Scott v. State

CourtCourt of Special Appeals of Maryland
Citation247 Md.App. 114,233 A.3d 242
Docket NumberNo. 3351, Sept. Term, 2018,3351, Sept. Term, 2018
Parties William SCOTT v. STATE of Maryland
Decision Date29 July 2020

247 Md.App. 114
233 A.3d 242

William SCOTT
STATE of Maryland

No. 3351, Sept. Term, 2018

Court of Special Appeals of Maryland.

July 29, 2020

Argued by Gary R. Dyal (Wilmer, Cutler, Pickering, Hale & Dorr LLP of Washington, D.C. and Paul B. DeWolfe, Public Defender of Baltimore, MD), all on the brief, for Appellant.

Argued by Todd W. Hesel (Brian E. Frosh, Atty. Gen., on the brief), all of Baltimore, MD, for Appellee.

Fader, C.J., Leahy, Deborah S. Eyler (Senior Judge, Specially Assigned) JJ.

Eyler, Deborah S., J.

233 A.3d 245
247 Md.App. 119

William Scott, the appellant, was a passenger in a vehicle lawfully stopped for speeding. During the traffic stop, he answered yes and nodded affirmatively to a police officer's request to search his right front pants pocket. After the officer removed some items from that pocket, Scott moved slightly, and the officer saw a handgun in his waistband. The handgun was seized, Scott was arrested, and in a search incident to arrest, an Adderall capsule was found in another pocket.

Scott was indicted for wearing, carrying, and transporting a handgun, possession of Adderall, and other crimes, and moved to suppress the handgun and Adderall from evidence. The court denied the motion, ruling that Scott had consented voluntarily to the search of his pants pocket. Scott took a conditional guilty plea to the handgun and Adderall possession charges and was sentenced by the court.1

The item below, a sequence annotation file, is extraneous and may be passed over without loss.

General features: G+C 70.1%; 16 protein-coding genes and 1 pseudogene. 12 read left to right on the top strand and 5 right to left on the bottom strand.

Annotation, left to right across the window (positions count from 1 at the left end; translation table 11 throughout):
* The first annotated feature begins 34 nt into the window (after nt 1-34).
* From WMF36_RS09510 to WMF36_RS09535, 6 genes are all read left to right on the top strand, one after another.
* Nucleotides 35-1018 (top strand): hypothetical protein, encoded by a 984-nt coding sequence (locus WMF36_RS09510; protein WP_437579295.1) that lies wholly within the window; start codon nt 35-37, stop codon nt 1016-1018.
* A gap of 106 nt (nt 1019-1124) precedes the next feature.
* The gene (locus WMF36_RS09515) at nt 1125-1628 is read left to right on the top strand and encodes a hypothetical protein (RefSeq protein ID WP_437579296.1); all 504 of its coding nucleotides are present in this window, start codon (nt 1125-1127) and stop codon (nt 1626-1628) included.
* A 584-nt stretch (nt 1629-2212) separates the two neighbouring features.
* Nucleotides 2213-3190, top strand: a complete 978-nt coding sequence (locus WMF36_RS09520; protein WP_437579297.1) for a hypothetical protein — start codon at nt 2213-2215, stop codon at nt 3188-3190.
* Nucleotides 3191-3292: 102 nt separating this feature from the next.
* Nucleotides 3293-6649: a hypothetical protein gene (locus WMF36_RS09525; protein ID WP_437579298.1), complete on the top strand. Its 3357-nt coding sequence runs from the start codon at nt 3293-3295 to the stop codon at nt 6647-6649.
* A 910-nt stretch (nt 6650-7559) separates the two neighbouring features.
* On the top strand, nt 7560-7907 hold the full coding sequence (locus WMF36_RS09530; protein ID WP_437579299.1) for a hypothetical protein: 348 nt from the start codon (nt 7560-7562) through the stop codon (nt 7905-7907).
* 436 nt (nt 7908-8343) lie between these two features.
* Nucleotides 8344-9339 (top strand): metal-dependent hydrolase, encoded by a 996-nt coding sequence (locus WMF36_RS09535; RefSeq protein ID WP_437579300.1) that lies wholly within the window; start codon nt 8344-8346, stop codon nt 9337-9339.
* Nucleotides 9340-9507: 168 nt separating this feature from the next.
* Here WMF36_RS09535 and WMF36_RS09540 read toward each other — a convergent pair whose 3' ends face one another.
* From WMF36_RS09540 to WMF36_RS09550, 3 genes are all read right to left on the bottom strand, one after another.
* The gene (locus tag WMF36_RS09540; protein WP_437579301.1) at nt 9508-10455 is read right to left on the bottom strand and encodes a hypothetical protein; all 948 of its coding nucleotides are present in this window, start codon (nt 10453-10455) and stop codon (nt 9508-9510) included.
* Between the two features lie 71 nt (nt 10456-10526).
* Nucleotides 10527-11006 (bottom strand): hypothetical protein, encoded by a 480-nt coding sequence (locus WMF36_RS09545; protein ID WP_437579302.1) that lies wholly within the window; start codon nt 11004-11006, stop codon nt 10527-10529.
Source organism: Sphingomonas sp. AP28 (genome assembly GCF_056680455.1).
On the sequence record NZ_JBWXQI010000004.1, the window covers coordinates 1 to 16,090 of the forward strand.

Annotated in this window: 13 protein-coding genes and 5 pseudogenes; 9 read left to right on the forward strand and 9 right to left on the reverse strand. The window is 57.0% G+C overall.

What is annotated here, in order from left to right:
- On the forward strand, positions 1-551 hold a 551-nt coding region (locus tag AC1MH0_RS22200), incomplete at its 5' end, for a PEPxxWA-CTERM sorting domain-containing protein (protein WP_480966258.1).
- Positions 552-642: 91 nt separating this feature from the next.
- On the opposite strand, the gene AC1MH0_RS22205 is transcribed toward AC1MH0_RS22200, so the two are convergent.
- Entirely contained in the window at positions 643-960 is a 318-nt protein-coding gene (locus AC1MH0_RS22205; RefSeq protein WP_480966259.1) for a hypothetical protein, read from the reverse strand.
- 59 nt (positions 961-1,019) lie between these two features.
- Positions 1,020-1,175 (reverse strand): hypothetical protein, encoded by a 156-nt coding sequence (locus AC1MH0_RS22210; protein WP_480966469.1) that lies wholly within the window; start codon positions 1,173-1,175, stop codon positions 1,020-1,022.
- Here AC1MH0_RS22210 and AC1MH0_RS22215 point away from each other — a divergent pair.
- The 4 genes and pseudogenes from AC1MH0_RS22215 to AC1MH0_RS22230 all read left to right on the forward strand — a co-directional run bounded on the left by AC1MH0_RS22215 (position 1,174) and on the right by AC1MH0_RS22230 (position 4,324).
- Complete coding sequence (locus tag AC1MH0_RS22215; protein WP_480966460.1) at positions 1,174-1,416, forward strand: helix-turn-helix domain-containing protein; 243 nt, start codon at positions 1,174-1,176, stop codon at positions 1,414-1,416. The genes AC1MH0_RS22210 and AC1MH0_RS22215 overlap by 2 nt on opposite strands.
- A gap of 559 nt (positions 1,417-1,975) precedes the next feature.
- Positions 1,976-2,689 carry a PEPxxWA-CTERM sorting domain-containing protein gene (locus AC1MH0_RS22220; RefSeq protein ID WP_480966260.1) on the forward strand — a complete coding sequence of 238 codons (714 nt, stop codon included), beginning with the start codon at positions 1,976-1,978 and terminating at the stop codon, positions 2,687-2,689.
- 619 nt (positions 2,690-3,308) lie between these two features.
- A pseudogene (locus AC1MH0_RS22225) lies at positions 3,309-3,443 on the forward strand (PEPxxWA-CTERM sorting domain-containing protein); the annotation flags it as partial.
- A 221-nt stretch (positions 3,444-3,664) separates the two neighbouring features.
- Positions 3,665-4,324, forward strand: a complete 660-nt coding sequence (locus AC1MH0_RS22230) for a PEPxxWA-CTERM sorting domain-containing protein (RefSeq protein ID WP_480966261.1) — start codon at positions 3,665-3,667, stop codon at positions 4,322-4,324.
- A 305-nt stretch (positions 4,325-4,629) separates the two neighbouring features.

247 Md.App. 120

On appeal, Scott asks whether the suppression court erred in denying his motion. We answer in the negative and shall affirm the judgments.


The State called four officers with the Montgomery County Police Department's Sixth District Community Action Team ("CAT"): Sergeant Robert Sheehan and Officers William Weill, Marshall Weider, and Timothy Serlo. It also introduced into evidence a DVD containing police body camera videos from several officers and documents, including still photographs from some of those videos.

The search in question took place on July 16, 2018. That afternoon, Sergeant Sheehan was working undercover in the Gaithersburg area. While driving into the parking lot of the Extended Stay Hotel at 205 Professional Drive, a location known for drug activity and prostitution, he recognized a dark green Buick minivan heading toward the exit. He had stopped that same minivan almost a month earlier, on June 21, 2018. At that time, the minivan had had three occupants: John Dicks, the driver and owner; Andre Stevenson, the front seat passenger; and Danielle Kidwell, the backseat passenger.

Evidence generated from the June 21 stop of the minivan had been used to obtain an arrest warrant for Stevenson for heroin trafficking and as of July 16 the police still were looking for him to serve the warrant. Thinking Stevenson might be in the minivan, Sergeant Sheehan followed it south on Frederick Road. He paced it for about half a mile and determined its speed to be 10 miles per hour over the posted speed limit.2 He radioed Officer Weill, who was nearby, and told him to stop the minivan for speeding. Officer

233 A.3d 246

Weill was in uniform and driving a marked police cruiser.

247 Md.App. 121